PCI: The Big Unanswered Question
Question: Which companies claimed to be PCI compliant at the time they were breached?
It's become the familiar refrain this year. Each time we see a major data breach related to payment card data, the breached entity says 'Gee, well we were told we were PCI compliant - how could this happen?'
How many times can we continue to go through the dance of 'What is PCI compliance?' and 'Is it or is it not a viable security standard?'
The PCI marketing machinery then gets into motion, reminding us all that PCI compliance is but a snapshot in time - not a warrantee against future breaches.
Meanwhile, tens of thousands of consumers have their personal information exposed to potential compromise. They probably don't know or care what PCI is. They just want to know 'Why wasn't I protected?'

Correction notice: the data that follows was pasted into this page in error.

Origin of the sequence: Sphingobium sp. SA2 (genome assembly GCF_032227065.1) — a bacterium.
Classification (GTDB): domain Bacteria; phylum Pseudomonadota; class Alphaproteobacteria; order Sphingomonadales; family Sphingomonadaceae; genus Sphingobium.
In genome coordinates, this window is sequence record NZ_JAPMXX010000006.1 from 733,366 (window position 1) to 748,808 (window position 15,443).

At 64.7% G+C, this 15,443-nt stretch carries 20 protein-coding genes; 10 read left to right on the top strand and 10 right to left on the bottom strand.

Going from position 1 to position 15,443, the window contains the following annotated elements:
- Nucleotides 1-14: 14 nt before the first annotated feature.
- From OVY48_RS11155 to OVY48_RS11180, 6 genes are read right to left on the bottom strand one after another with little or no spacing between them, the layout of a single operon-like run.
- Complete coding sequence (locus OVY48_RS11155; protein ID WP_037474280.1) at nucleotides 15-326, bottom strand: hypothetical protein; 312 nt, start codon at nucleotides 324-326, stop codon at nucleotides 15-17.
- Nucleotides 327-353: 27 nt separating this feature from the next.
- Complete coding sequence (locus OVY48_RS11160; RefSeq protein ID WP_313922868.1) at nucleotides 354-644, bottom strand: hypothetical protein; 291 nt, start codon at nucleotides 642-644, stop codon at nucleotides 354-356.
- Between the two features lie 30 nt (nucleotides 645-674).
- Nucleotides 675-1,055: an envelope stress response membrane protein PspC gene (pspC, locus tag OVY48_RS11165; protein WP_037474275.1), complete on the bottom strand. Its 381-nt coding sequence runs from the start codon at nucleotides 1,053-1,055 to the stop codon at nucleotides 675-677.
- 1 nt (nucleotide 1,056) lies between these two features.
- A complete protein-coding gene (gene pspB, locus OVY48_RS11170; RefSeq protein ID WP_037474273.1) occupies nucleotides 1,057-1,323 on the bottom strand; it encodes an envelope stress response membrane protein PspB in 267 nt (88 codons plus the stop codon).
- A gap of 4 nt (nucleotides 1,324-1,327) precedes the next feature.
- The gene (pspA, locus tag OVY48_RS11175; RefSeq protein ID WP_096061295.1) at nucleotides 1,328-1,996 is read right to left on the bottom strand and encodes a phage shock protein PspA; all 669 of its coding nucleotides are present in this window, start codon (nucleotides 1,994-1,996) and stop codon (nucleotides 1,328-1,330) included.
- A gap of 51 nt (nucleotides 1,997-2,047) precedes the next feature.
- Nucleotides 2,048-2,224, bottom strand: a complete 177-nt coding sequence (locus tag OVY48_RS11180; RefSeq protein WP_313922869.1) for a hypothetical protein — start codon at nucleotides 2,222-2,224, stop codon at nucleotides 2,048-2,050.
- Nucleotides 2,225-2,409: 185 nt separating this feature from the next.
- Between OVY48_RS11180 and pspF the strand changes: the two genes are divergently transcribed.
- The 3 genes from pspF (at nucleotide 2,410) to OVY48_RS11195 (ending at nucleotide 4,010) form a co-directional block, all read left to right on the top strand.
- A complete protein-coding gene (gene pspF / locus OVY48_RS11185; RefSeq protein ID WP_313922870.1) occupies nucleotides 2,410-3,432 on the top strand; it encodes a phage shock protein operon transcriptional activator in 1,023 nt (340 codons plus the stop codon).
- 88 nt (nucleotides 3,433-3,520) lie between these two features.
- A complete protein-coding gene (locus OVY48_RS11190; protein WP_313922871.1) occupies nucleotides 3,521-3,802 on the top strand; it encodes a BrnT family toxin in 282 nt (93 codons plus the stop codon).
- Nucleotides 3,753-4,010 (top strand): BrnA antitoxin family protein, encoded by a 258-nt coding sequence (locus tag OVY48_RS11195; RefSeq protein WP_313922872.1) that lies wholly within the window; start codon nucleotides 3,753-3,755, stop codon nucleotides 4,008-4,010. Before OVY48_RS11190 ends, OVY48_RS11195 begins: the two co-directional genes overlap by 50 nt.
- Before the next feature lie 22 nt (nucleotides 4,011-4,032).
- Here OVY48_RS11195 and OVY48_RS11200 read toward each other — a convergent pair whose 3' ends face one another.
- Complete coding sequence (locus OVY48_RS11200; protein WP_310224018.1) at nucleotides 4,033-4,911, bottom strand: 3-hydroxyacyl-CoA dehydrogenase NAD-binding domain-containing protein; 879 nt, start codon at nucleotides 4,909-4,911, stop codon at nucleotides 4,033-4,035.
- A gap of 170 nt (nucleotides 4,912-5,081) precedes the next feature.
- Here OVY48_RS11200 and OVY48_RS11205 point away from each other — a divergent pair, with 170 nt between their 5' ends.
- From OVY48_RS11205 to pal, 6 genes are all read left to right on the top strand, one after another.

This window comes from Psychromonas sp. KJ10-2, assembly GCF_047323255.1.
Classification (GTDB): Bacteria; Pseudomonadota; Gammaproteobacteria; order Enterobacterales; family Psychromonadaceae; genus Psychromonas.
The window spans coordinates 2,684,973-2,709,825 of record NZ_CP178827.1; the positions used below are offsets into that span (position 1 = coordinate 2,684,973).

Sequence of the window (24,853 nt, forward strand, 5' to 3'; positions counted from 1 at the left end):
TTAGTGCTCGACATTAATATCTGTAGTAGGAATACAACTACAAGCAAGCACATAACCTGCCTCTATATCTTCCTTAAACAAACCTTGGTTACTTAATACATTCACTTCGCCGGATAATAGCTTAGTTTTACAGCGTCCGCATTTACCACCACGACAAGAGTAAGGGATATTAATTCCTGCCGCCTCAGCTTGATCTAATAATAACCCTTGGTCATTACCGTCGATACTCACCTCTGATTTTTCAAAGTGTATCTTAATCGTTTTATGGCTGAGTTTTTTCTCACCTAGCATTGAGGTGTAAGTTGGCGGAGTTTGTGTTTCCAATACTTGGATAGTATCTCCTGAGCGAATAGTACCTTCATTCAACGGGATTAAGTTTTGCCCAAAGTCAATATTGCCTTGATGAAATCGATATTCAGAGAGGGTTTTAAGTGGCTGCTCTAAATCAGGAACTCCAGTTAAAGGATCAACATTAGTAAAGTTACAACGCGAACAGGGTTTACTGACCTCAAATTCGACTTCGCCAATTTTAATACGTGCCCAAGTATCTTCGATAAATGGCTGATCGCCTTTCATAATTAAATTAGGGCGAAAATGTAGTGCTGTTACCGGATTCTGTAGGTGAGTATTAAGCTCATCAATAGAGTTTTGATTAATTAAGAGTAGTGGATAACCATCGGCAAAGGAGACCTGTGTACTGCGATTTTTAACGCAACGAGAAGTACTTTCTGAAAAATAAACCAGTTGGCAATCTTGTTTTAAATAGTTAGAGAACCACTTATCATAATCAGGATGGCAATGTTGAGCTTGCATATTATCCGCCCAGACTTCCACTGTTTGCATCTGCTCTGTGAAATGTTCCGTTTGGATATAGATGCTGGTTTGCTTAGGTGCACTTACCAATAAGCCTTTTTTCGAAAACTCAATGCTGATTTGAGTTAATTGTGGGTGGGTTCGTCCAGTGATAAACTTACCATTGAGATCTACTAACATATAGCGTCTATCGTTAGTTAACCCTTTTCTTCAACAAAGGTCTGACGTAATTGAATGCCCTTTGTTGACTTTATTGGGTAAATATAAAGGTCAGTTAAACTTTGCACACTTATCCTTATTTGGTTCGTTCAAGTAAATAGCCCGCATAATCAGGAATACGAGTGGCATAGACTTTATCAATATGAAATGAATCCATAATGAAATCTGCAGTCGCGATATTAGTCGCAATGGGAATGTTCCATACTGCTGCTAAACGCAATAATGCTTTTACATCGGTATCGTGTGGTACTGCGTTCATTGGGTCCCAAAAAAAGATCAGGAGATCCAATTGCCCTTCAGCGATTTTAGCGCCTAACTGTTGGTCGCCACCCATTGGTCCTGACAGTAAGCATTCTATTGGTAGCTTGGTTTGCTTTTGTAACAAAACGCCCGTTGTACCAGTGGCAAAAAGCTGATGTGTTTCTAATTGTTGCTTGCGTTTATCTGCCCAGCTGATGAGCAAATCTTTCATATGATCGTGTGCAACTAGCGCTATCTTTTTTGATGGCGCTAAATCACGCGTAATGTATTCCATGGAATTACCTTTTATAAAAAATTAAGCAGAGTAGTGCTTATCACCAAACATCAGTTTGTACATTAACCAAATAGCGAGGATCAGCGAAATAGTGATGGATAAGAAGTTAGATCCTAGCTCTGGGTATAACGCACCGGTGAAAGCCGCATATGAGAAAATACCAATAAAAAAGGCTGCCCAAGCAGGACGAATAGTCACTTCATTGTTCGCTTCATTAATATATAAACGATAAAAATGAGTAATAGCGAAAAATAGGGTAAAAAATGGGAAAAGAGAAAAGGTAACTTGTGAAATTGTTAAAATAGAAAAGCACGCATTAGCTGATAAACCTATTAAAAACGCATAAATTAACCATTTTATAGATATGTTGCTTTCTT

Fair question, and it deserves an answer. How many times can we continue to go through the dance of 'What is PCI compliance?' and 'Is it or is it not a viable security standard?'
Frankly, it scares me to see the State of Nevada adopting PCI as its de facto privacy standard just months after the Heartland hack and weeks before Network Solutions announced its breach. Other states are likely to follow suit, and yet the information security industry is still arguing about the efficacy of the standard and those who assess it.
- The standard relies largely on qualified data security assessors. But who watches the watchmen - who assesses the assessors?
- Assessors bear no liability or responsibility if they get the assessment wrong. So, 573,300 potential compromises = an "oopsie ...?"
- PCI puts all the security responsibility on the retailers and payment processors, but fails to address the antiquated (and vulnerable) payment system.
Again, fair questions all, and this time - once and for all -- the payment card industry and its partners need to adequately address them. Enough Hannafords, Heartlands and Network Solutions. Let's not add any more names to the list.